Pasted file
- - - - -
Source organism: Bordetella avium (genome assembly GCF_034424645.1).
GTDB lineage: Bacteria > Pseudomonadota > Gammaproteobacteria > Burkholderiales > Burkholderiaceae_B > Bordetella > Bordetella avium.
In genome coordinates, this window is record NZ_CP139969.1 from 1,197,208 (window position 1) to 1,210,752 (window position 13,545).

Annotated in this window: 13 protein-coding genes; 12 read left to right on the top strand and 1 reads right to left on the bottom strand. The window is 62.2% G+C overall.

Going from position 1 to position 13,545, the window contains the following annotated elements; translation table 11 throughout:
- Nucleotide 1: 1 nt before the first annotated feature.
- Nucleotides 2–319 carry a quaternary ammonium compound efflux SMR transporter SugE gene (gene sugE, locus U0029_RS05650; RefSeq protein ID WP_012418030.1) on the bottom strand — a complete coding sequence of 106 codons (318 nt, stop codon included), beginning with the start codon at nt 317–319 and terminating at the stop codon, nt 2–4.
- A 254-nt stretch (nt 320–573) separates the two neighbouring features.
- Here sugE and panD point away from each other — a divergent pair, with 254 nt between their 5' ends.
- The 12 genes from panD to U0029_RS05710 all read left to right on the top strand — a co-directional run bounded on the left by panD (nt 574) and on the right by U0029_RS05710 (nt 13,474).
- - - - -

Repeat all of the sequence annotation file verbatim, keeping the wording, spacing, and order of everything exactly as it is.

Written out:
Source organism: Bordetella avium (genome assembly GCF_034424645.1).
GTDB lineage: Bacteria > Pseudomonadota > Gammaproteobacteria > Burkholderiales > Burkholderiaceae_B > Bordetella > Bordetella avium.
In genome coordinates, this window is record NZ_CP139969.1 from 1,197,208 (window position 1) to 1,210,752 (window position 13,545).

Annotated in this window: 13 protein-coding genes; 12 read left to right on the top strand and 1 reads right to left on the bottom strand. The window is 62.2% G+C overall.

Going from position 1 to position 13,545, the window contains the following annotated elements; translation table 11 throughout:
- Nucleotide 1: 1 nt before the first annotated feature.
- Nucleotides 2–319 carry a quaternary ammonium compound efflux SMR transporter SugE gene (gene sugE, locus U0029_RS05650; RefSeq protein ID WP_012418030.1) on the bottom strand — a complete coding sequence of 106 codons (318 nt, stop codon included), beginning with the start codon at nt 317–319 and terminating at the stop codon, nt 2–4.
- A 254-nt stretch (nt 320–573) separates the two neighbouring features.
- Here sugE and panD point away from each other — a divergent pair, with 254 nt between their 5' ends.
- The 12 genes from panD to U0029_RS05710 all read left to right on the top strand — a co-directional run bounded on the left by panD (nt 574) and on the right by U0029_RS05710 (nt 13,474).